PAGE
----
The lithium-ion batteries in electric vehicles (EVs) present very different material demands at the cell- and pack-level compared with the internal-combustion engine (ICE) vehicles they replace. While ICE drivetrains heavily rely on aluminium and steel alloys, Li-ion batteries utilise a lot of materials such as nickel, cobalt, lithium, copper, insulation, thermal interface materials, and much more at a cell- and pack-level. The markets for these materials will see a rapid increase in demand that would not have been present without the take-off of electric vehicle markets.
The new report from IDTechEx identifies and analyses trends in the materials used for the assembly and production of battery cells and battery packs in the EV market. The report also provides granular market forecasts for over 20 key material categories in terms of demand in tonnes in addition to market value.
Battery cell materials
OEMs are changing the way they make batteries. Improvements to energy density are one key consideration but also the sustainability of the materials used. Many materials involved have questionable mining practices or volatile supply chains. One such material is cobalt, which in addition to being very expensive, has its supply and mining confined mostly to China and the Democratic Republic of Congo. As a result, OEMs are trending towards higher nickel cathode chemistries like NMC 622 or NMC 811 in some new models.
Up until 2018, the Chinese electric car market was predominately using LFP cathodes. This has now transitioned such that, as of 2019, only 3% of cars utilised LFP batteries. However, Tesla has now introduced the LFP Model three made in China, which could upset this trend. Additionally, LFP is used extensively for markets like Chinese electric buses. Despite the reduction in market share of materials like cobalt, the rapidly increasing market for electric vehicles will drive demand for cobalt and many other materials drastically higher over the next 10 years.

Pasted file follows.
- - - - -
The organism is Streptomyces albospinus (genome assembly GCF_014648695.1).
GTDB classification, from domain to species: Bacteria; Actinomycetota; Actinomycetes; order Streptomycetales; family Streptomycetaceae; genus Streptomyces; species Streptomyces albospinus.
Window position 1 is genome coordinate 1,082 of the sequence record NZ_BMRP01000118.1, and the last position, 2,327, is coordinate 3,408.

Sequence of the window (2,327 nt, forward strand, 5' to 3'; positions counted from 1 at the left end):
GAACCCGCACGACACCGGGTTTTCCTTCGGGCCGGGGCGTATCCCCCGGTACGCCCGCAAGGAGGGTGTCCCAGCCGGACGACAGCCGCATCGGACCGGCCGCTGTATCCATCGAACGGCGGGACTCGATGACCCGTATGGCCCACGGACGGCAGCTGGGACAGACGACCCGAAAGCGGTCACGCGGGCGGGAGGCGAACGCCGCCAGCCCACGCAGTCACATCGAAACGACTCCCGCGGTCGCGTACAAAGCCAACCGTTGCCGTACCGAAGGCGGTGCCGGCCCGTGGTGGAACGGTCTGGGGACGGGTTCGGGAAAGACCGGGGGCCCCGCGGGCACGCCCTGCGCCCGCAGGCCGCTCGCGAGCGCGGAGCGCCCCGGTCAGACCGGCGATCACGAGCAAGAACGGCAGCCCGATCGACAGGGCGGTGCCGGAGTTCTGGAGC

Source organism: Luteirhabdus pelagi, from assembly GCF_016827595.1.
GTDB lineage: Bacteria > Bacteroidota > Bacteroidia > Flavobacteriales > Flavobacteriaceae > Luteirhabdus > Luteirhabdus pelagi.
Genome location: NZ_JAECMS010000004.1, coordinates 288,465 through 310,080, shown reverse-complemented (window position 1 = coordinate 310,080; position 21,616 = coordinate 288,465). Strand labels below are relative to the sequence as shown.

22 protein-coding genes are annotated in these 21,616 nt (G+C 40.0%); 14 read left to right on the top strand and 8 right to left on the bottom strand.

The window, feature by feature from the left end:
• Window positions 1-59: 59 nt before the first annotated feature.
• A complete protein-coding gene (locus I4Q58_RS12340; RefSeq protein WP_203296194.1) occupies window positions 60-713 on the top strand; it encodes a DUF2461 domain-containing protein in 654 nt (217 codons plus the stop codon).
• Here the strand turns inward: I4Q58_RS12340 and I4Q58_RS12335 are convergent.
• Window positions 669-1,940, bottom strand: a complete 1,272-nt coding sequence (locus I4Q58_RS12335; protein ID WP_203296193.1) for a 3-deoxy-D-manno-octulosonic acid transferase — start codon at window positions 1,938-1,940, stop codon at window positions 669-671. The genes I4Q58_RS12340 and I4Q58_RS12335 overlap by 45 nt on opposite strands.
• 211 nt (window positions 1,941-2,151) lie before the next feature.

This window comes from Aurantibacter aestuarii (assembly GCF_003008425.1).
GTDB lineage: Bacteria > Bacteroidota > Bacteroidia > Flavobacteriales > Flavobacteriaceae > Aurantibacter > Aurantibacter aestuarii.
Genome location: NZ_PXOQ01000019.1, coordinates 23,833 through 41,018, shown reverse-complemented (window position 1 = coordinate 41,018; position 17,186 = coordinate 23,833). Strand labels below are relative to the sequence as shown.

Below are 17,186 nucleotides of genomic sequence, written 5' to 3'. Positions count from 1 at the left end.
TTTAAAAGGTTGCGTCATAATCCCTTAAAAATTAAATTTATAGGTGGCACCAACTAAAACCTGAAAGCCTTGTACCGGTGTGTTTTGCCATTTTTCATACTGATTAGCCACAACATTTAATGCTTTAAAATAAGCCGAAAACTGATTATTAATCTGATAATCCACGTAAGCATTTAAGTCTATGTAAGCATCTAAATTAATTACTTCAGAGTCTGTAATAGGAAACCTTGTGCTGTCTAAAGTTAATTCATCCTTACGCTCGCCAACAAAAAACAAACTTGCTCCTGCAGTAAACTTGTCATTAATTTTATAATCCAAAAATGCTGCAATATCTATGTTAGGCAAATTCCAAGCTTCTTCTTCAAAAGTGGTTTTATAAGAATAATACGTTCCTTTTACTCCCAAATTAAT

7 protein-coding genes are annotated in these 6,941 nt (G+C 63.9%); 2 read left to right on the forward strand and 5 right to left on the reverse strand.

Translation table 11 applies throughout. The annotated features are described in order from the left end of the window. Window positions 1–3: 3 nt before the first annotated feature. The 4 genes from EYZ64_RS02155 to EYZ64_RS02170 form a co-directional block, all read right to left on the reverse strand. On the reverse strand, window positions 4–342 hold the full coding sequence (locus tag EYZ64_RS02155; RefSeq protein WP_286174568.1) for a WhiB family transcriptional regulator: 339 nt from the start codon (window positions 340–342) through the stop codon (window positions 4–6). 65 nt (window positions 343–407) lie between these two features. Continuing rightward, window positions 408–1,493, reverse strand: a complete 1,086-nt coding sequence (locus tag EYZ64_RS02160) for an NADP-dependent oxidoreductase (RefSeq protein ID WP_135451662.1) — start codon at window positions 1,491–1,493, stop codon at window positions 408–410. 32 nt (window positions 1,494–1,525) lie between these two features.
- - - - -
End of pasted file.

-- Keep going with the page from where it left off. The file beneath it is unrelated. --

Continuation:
Battery pack materials
While the energy density improvements of Li-ion cells might be the most prominent battery improvements in the public eye, we are also seeing an increase in pack-level energy density at a greater rate than just cell-level improvements. Manufacturers are improving their battery designs; the mass of materials being used around the cells is steadily being reduced, allowing for a lighter battery pack or more cells to be used for the same mass.
The choice of materials for several pack components also affects these improvements. More interest is being paid to composite enclosures for light-weighting, fire-retardant materials, thermal interface materials, and much more. The thermal management strategy also impacts these choices; with increased energy density and consumer demand for fast charging, thermal management has to be more effective but also present a smaller and lighter package. Several materials see a decrease in utilisation per vehicle, but this is often overshadowed by the rapidly growing market for EVs.
Over 160 BEV & PHEV models are analysed for energy density and thermal management. Full data is available in the IDTechEx report. In the report, an extensive database collated by IDTechEx of over 300 battery-electric and plug-in hybrid passenger car variants is used to determine trends in the battery cell and pack energy density, energy capacity, cell geometry, cell chemistry, and thermal management strategy, leading to a comprehensive set of material demands and market value forecasts.
For more information on this report, please visit the website.This report forms part of the broader electric vehicle and energy storage research from IDTechEx, who track the adoption of electric vehicles, battery trends, and demand across more than 100 different mobility sectors. This is summarised in a master report, for the further in-depth analysis, please see the full portfolio including a report on the materials for electric motors.